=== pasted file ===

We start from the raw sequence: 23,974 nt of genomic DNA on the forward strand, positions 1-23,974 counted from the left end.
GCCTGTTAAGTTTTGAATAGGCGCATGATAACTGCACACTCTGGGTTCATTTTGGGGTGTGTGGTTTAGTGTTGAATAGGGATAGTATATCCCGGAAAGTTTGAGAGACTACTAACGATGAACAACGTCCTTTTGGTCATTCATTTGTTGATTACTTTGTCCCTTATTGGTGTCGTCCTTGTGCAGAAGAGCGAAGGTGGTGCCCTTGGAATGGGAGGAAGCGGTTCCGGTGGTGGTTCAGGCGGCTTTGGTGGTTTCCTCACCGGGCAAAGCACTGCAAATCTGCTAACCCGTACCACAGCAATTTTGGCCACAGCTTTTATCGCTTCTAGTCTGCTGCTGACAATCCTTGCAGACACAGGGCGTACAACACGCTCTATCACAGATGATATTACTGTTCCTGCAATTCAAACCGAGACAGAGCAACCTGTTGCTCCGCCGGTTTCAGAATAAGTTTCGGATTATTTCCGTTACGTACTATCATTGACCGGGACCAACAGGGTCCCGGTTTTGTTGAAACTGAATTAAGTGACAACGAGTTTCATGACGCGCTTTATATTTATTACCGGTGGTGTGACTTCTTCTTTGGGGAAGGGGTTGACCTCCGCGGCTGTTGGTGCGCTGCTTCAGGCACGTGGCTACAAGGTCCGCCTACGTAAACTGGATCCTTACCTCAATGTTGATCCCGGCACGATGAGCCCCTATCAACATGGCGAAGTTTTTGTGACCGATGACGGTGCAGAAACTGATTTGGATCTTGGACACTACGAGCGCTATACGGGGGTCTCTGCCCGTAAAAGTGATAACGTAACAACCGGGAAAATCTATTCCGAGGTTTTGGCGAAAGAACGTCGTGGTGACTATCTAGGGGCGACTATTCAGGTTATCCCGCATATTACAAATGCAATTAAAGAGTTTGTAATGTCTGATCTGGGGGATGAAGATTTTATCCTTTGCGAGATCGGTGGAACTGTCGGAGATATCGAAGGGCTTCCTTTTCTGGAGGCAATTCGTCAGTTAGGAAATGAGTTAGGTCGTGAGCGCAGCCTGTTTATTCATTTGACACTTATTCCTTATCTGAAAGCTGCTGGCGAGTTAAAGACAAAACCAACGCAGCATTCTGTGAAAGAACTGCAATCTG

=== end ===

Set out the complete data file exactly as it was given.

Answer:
We start from the raw sequence: 23,974 nt of genomic DNA on the forward strand, positions 1-23,974 counted from the left end.
GCCTGTTAAGTTTTGAATAGGCGCATGATAACTGCACACTCTGGGTTCATTTTGGGGTGTGTGGTTTAGTGTTGAATAGGGATAGTATATCCCGGAAAGTTTGAGAGACTACTAACGATGAACAACGTCCTTTTGGTCATTCATTTGTTGATTACTTTGTCCCTTATTGGTGTCGTCCTTGTGCAGAAGAGCGAAGGTGGTGCCCTTGGAATGGGAGGAAGCGGTTCCGGTGGTGGTTCAGGCGGCTTTGGTGGTTTCCTCACCGGGCAAAGCACTGCAAATCTGCTAACCCGTACCACAGCAATTTTGGCCACAGCTTTTATCGCTTCTAGTCTGCTGCTGACAATCCTTGCAGACACAGGGCGTACAACACGCTCTATCACAGATGATATTACTGTTCCTGCAATTCAAACCGAGACAGAGCAACCTGTTGCTCCGCCGGTTTCAGAATAAGTTTCGGATTATTTCCGTTACGTACTATCATTGACCGGGACCAACAGGGTCCCGGTTTTGTTGAAACTGAATTAAGTGACAACGAGTTTCATGACGCGCTTTATATTTATTACCGGTGGTGTGACTTCTTCTTTGGGGAAGGGGTTGACCTCCGCGGCTGTTGGTGCGCTGCTTCAGGCACGTGGCTACAAGGTCCGCCTACGTAAACTGGATCCTTACCTCAATGTTGATCCCGGCACGATGAGCCCCTATCAACATGGCGAAGTTTTTGTGACCGATGACGGTGCAGAAACTGATTTGGATCTTGGACACTACGAGCGCTATACGGGGGTCTCTGCCCGTAAAAGTGATAACGTAACAACCGGGAAAATCTATTCCGAGGTTTTGGCGAAAGAACGTCGTGGTGACTATCTAGGGGCGACTATTCAGGTTATCCCGCATATTACAAATGCAATTAAAGAGTTTGTAATGTCTGATCTGGGGGATGAAGATTTTATCCTTTGCGAGATCGGTGGAACTGTCGGAGATATCGAAGGGCTTCCTTTTCTGGAGGCAATTCGTCAGTTAGGAAATGAGTTAGGTCGTGAGCGCAGCCTGTTTATTCATTTGACACTTATTCCTTATCTGAAAGCTGCTGGCGAGTTAAAGACAAAACCAACGCAGCATTCTGTGAAAGAACTGCAATCTG